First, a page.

Saturday, April 6, 2013

A Poem by Rick Hartwell

Born in the dark only to die in the dark,
a certain amount of darkness is to be
expected in or in between our lifetimes.

I received an email late last night,
often a harbinger of acceptance or
rejection, only to learn she’d died.

It used to be that telegrams would
suffice for such, letting one weep for
or rejoice a life in peace and quietude.

Then the ubiquitous telephone
brought such news without the
luxury of considering a response.

Modern technology has given
back what had been taken away,
but has removed any spontaneity.

So when I received her sister’s
message and reread the meaning, I
realized I had to carefully respond.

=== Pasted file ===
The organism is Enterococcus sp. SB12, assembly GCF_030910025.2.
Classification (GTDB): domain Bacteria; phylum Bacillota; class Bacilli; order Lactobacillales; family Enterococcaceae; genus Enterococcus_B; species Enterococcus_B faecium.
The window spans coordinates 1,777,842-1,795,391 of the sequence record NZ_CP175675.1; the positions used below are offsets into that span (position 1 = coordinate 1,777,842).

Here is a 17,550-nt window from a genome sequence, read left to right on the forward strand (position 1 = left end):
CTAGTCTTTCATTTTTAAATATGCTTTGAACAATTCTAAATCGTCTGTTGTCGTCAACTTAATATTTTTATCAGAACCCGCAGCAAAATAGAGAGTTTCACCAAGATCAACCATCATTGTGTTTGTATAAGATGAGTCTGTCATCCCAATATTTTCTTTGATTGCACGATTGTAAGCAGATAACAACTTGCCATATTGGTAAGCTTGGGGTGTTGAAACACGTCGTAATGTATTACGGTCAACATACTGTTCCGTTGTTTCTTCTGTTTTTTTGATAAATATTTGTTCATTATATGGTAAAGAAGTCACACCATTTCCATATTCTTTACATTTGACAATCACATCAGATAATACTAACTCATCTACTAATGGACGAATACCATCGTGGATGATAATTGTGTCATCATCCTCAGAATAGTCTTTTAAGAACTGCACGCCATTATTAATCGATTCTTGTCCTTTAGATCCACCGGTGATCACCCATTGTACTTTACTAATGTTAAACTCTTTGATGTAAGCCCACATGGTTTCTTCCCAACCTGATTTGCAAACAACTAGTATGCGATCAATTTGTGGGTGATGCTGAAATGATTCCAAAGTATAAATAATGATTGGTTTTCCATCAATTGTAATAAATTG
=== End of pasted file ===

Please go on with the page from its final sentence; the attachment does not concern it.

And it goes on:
What condolences should be used
when the fragility of emailed words
convey so little of oft-studied memories?

Recollections of dual loves long ago,
flowered in such youthful exuberance.
yet wilted by thoughtless replacement.

Careful words to her sister; but, for whom
am I sorry: the girlfriend who died? - or the
sister, the writer, replaced by her? – or me?

Rick Hartwell is a retired middle school (remember, the hormonally-challenged?) English teacher living in Moreno Valley, California. He believes in the succinct, that the small becomes large; and, like the Transcendentalists and William Blake, that the instant contains eternity. Given his “druthers,” if he’s not writing, Rick would rather still be tailing plywood in a mill in Oregon.

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